Earlier this month, an act with the intent to lighten restrictions on the use and exposure of protected health information for research motivations was passed through the United States House of Representatives called the 21st Century Cures Act.
Presently, the HIPAA Privacy Rule allows the use and exposure of protected health information for research purposes without the necessity of authorization from the patient but does mandate any waiver of the authorization stipulation be approved by an institutional review or privacy board.
This amendment to the Health Information Technology for Economic and Clinical Health (HITECH) obligates the Secretary of the Department of Health and Human Services to revise/elucidate the HIPAA Privacy Rule to:
- Permit the utility and exposure of protected health information by a covered entity for the purposes of research to be considered the entity’s “health care operations”
- Allow research activities that are in relation to quality, safety, or effectiveness of a product or activity that is managed by the Food and Drug Administration to be regarded public health activities so that the activities can be imparted to a person subject under the FDA’s jurisdiction of the purposes of gathering or announcing adverse events, tracking FDA regulated products, enabling product recalls, or mending/undergoing post-marketing surveillance.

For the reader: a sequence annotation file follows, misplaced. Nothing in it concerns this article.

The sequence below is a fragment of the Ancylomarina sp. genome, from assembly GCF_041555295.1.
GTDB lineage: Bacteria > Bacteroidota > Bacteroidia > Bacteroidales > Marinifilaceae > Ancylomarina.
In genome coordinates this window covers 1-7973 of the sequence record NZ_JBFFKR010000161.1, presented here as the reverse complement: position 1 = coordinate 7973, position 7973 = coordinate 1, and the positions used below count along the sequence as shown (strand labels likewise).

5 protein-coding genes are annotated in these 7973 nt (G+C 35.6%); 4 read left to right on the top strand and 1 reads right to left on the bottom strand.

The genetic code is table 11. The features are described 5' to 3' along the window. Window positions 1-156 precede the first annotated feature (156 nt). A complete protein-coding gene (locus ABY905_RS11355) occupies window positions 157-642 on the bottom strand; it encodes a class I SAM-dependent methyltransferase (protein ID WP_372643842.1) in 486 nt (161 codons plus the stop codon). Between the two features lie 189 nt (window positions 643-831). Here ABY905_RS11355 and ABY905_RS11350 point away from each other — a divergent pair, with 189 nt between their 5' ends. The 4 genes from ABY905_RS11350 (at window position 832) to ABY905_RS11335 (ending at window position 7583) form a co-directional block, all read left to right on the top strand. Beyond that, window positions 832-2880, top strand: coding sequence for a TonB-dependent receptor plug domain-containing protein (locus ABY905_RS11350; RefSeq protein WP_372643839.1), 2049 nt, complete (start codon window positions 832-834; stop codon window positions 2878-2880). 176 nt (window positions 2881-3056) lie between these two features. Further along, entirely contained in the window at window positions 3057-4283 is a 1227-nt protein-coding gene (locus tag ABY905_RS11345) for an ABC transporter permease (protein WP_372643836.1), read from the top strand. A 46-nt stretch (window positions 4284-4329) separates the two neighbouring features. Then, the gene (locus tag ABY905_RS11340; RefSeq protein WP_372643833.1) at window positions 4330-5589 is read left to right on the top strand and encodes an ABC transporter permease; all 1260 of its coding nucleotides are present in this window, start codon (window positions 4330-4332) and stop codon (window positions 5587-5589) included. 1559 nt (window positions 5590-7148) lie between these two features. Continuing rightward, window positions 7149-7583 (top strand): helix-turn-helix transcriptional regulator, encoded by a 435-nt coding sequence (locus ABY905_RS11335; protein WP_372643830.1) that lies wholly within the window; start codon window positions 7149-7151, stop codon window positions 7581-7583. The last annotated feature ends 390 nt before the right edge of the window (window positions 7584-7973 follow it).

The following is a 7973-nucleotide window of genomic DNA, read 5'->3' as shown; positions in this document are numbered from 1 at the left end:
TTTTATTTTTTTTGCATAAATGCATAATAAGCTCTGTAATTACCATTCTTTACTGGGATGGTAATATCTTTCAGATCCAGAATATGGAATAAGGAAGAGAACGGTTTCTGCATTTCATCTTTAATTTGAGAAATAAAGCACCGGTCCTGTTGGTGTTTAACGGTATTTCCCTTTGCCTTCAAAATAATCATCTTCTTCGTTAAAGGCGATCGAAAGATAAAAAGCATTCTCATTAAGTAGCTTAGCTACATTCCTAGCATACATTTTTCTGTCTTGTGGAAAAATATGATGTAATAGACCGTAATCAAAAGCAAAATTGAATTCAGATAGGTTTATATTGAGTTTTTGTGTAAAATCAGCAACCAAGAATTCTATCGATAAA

- Enable removed access to protected health information as long as the covered entity and researcher preserve appropriate security and privacy safeguards and the protected health information is not plagiarized or otherwise held by the researcher.
- Identify that an authorization for the utility and exposure of protected health information for forecasted research purposes. is believed to sufficiently describe the purpose of the utility or exposure of protected health information if the authorization 1) adequately describes the purposes as that if would be appropriate for the patient to expect their protected health information could be used or exposed for stated future research, and 2) clarifies that the permissions will either expire on a specified date or event, or will remain valid unless revoked by the individual.
This new legislation will also call for the Office of the National Coordinator for Health Information Technology to publicize clarification for the HIPAA Privacy and Security Rules in regards to information blocking, including any business or technical practices that prevent or materially discourage the transmission of electronic health information and do now serve the purpose to guard safety, keep privacy and security of patients’ health information or promote competition and consumer welfare.
This Act is on its way to the Senate, which is presumed to take the legislation on this fall. Many groups are also in support of the new proposed laws, including the Association of American Medical Colleges and the Pharmaceutical Research and Manufactures of America.
Are you a HIPAA expert? Want to be one? Find out all you need to know from our HIPAA resources page written by the team of HIPAA compliance experts here at Datica.